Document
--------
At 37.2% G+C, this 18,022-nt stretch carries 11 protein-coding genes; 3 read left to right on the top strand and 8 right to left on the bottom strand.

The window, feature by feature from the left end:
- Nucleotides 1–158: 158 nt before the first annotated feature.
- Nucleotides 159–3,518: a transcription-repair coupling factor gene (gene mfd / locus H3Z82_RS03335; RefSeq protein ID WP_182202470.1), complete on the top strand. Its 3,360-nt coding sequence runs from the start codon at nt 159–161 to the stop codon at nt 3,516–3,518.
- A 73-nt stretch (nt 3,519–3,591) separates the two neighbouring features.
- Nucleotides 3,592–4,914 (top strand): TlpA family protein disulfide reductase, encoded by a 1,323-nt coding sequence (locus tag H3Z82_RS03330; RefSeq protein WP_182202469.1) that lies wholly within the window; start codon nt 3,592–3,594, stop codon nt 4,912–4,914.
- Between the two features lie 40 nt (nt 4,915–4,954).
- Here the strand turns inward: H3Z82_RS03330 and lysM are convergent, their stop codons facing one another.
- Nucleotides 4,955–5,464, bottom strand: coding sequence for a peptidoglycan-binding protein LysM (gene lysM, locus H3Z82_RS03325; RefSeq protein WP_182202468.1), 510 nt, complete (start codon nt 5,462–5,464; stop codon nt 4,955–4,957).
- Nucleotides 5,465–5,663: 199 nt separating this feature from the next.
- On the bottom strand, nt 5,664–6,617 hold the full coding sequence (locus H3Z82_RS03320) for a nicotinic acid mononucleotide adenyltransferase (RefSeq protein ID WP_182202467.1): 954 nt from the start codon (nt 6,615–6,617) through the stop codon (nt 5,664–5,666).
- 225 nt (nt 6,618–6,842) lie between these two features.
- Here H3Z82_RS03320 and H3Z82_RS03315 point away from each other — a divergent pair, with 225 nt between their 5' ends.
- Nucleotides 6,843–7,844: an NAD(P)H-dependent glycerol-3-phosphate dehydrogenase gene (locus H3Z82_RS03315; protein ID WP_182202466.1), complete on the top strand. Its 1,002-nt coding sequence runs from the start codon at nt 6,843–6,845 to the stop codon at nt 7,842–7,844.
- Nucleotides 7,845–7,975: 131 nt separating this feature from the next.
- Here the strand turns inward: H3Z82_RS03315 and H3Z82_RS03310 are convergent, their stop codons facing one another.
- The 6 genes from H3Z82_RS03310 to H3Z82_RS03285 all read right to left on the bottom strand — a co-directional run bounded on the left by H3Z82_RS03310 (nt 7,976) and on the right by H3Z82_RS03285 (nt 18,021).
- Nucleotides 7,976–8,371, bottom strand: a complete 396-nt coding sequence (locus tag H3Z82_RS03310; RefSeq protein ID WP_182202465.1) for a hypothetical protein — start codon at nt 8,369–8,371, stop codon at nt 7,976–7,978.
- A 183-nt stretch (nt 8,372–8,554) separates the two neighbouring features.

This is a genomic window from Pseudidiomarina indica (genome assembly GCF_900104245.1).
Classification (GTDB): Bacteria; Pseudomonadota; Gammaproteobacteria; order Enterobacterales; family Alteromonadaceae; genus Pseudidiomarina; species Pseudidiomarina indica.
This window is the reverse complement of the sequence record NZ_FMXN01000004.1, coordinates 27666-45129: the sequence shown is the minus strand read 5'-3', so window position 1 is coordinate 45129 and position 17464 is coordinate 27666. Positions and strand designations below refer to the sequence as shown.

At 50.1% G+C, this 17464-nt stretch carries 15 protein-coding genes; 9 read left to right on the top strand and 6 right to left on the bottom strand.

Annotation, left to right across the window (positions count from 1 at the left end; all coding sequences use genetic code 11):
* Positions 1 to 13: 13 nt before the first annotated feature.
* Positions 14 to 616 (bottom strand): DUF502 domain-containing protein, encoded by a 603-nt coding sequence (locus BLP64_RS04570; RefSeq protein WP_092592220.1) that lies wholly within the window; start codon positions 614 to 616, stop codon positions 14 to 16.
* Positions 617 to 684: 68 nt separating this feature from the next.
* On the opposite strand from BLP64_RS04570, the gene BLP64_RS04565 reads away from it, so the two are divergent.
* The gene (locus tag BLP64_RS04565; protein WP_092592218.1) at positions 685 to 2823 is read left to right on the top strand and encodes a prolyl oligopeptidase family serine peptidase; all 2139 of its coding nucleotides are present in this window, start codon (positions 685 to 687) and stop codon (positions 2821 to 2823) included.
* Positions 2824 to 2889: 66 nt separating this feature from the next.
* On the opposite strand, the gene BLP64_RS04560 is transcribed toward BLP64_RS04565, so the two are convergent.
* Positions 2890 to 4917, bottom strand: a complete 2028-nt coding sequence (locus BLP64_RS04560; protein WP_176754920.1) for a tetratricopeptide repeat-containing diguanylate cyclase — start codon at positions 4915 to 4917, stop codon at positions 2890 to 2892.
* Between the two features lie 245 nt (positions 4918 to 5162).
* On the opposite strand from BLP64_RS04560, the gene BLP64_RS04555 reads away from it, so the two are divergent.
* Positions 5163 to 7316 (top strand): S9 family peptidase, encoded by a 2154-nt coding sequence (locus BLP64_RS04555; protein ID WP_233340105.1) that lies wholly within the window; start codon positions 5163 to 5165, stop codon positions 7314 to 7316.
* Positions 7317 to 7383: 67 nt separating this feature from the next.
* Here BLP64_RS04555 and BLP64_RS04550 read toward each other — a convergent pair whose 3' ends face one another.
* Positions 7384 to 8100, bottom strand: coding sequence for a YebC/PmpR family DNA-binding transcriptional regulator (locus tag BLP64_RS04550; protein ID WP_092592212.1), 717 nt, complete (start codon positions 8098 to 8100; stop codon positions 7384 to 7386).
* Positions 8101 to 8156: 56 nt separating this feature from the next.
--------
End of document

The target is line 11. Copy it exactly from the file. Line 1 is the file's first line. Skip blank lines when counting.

- On the bottom strand, nt 5,664–6,617 hold the full coding sequence (locus H3Z82_RS03320) for a nicotinic acid mononucleotide adenyltransferase (RefSeq protein ID WP_182202467.1): 954 nt from the start codon (nt 6,615–6,617) through the stop codon (nt 5,664–5,666).